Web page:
Tue, 22 Jun 2021

Washington [US], May 5 (ANI): In a letter to US Trade Representative Katherine C Tai on Tuesday (local time), Ranking Member Jim Jordan, and Darrell Issa, Ranking Member, Subcommittee on Courts, Intellectual property, and the Internet urged Washington to oppose a request by India, other nations for TRIPS waiver on COVID-19 vaccines.

India, South Africa, and other nations requested to waive certain portions of the Agreement on Trade-Related Aspects of Intellectual Property Rights (TRIPS) for all members of the World Trade Organization (WTO).

The requested waiver will provide many people with possible access to vaccines and treatments for COVID-19, including in developing countries.

But as per the letter by Jordan and Issa, the waiver would undermine the very innovation that has led to the record-breaking rapid development of COVID-19 vaccines already saving lives around the world, and it would not meaningfully improve vaccine availability.

The international community should instead focus on overcoming the real obstacles faced by developing countries in accessing vaccines and treatments, which does not require waiving intellectual property (IP) rights, said the letter.

The justification for the waiver rests on an incorrect assumption that IP rights are a significant bottleneck to the widespread availability of COVID-19 vaccines and treatments. The waiver's sponsors have presented no convincing evidence to support this assertion.

Instead, the sponsors mainly just point out that relevant IP rights exist and speculate that those rights could serve as a barrier to access to COVID-19 vaccines and treatments--not that IP rights have actually blocked or significantly hindered their availability, said the letter.

"In reality, factors other than IP have had a far greater effect on the availability of vaccines and treatments for COVID-19. For example, logistical challenges such as the lack of cold storage, transportation and infrastructure problems, and shortages in basic supplies like syringes have posed significant challenges to widespread COVID-19 vaccination, particularly in developing countries. These issues are nothing new; vaccines have presented such problems for years. Cancelling IP rights would do nothing to alleviate these problems now," said the members in a letter to Tai.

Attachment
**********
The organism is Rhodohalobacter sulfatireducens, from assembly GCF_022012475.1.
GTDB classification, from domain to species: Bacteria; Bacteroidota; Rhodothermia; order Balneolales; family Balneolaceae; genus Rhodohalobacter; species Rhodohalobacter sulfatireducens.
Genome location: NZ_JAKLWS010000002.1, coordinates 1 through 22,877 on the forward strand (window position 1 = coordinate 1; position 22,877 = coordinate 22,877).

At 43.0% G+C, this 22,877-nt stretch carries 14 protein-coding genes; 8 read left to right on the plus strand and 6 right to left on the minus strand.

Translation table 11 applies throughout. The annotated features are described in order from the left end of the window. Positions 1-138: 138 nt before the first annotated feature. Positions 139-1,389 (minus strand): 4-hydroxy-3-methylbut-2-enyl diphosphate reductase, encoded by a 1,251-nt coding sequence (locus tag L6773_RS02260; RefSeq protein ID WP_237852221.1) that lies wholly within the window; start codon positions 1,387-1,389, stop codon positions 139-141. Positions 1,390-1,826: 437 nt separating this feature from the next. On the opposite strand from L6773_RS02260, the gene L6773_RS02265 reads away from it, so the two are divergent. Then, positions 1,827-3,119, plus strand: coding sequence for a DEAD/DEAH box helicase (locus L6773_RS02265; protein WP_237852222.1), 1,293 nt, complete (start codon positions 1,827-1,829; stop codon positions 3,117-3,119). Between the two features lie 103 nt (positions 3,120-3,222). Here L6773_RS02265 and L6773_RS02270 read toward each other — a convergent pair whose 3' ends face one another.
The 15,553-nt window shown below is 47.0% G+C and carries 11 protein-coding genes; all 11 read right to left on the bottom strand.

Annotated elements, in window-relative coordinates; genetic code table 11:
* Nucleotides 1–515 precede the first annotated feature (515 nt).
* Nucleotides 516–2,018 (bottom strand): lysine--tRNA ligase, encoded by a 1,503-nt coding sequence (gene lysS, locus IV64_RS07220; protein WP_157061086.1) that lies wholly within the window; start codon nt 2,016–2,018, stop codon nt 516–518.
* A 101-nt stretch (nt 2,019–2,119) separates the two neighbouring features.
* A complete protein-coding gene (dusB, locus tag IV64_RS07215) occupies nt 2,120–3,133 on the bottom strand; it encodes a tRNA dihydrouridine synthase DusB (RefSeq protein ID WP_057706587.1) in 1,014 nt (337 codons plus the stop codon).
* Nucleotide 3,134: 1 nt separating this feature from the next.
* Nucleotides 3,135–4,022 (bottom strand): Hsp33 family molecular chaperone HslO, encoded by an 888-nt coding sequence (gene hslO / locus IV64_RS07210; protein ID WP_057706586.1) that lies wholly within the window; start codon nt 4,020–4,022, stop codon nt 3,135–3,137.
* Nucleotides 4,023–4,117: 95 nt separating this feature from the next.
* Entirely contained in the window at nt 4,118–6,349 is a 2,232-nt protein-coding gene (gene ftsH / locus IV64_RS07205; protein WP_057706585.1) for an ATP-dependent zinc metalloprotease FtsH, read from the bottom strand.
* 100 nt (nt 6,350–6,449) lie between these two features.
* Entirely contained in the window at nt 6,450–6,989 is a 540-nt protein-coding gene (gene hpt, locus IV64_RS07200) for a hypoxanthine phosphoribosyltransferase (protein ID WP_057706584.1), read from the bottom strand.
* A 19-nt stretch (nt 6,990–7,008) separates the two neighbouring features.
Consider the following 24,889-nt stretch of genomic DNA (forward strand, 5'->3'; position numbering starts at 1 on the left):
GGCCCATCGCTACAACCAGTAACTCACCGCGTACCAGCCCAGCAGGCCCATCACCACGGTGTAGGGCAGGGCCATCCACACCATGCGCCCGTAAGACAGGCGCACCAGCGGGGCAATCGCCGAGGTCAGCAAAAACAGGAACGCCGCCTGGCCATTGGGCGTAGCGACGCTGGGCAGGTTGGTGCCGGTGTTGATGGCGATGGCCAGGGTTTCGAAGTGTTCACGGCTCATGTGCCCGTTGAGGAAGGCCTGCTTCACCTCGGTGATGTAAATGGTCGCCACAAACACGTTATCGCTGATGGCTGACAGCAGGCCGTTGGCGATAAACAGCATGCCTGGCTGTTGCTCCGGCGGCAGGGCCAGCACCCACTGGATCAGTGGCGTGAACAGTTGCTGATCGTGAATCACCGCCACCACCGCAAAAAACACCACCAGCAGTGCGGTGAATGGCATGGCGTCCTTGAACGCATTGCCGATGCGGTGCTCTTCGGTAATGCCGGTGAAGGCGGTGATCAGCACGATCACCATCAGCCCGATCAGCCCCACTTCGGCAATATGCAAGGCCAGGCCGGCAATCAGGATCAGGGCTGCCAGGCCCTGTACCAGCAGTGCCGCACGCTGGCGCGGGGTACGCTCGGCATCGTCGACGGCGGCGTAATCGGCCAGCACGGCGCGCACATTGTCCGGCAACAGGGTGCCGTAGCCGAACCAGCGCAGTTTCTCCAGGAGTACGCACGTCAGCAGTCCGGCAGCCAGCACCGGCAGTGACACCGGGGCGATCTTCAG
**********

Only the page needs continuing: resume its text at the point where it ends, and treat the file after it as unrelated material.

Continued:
In fact, allowing potentially any manufacturer to ignore IP rights and produce complex COVID-19 drugs on their own could instead increase the risk that defective and potentially unsafe medicines are produced, harming the patients who receive them, damaging public confidence, and ultimately undermining global vaccination efforts, said the letter.

Rather than attack the IP rights of innovative companies that have invested billions of dollars in developing these life-saving medicines, the international community should focus on addressing the real obstacles to widespread access to COVID-19 vaccines and treatments, said Jordan and Issa.

As per the letter, a broad coalition of countries, including the United States, are supporting the Access to COVID-19 Tools (ACT) Accelerator initiative and the related COVAX program. COVAX has already begun supplying over 140 countries with nearly 240 million doses of vaccines from AstraZeneca and Pfizer/BioNTech.

"In fact, relevant IP rights have been successfully licensed to expand access to COVID-19 innovations while maintaining IP protections. For example, the Serum Institute of India has secured licenses to produce multiple vaccines, including the AstraZeneca and Novavax vaccines," it said.

South Africa's Aspen Pharmacare has secured a license to produce the JohnsonJohnson vaccine. Several vaccine makers have licensed direct competitors to increase vaccine manufacturing capacity.

Moderna has announced that it would not seek to enforce any of its COVID-19-related patents against other vaccine makers for the rest of the pandemic and has pledged to license its COVID-19 vaccine patents.

Gilead has licensed nine generic pharmaceutical manufacturers (including in India) to produce its COVID-19 therapeutic drug Remdesivir for 127 countries, most of which are developing nations.

Moreover, TRIPS already allows countries to impose compulsory licenses to access vital IP rights, and no country has availed itself of that capability to date for COVID-19 vaccines or treatments.

The proposed waiver is not limited to patents on vaccines or treatments for COVID-19--the waiver would also gut protections for copyrights, industrial designs (e.g., textile patterns or other ornamental designs), and trade secrets. The waiver's supporters have only offered vague, unsubstantiated explanations for how waiving IP protections for copyrights or industrial designs would lead to an improved vaccine or therapeutics availability, said the letter. (ANI)

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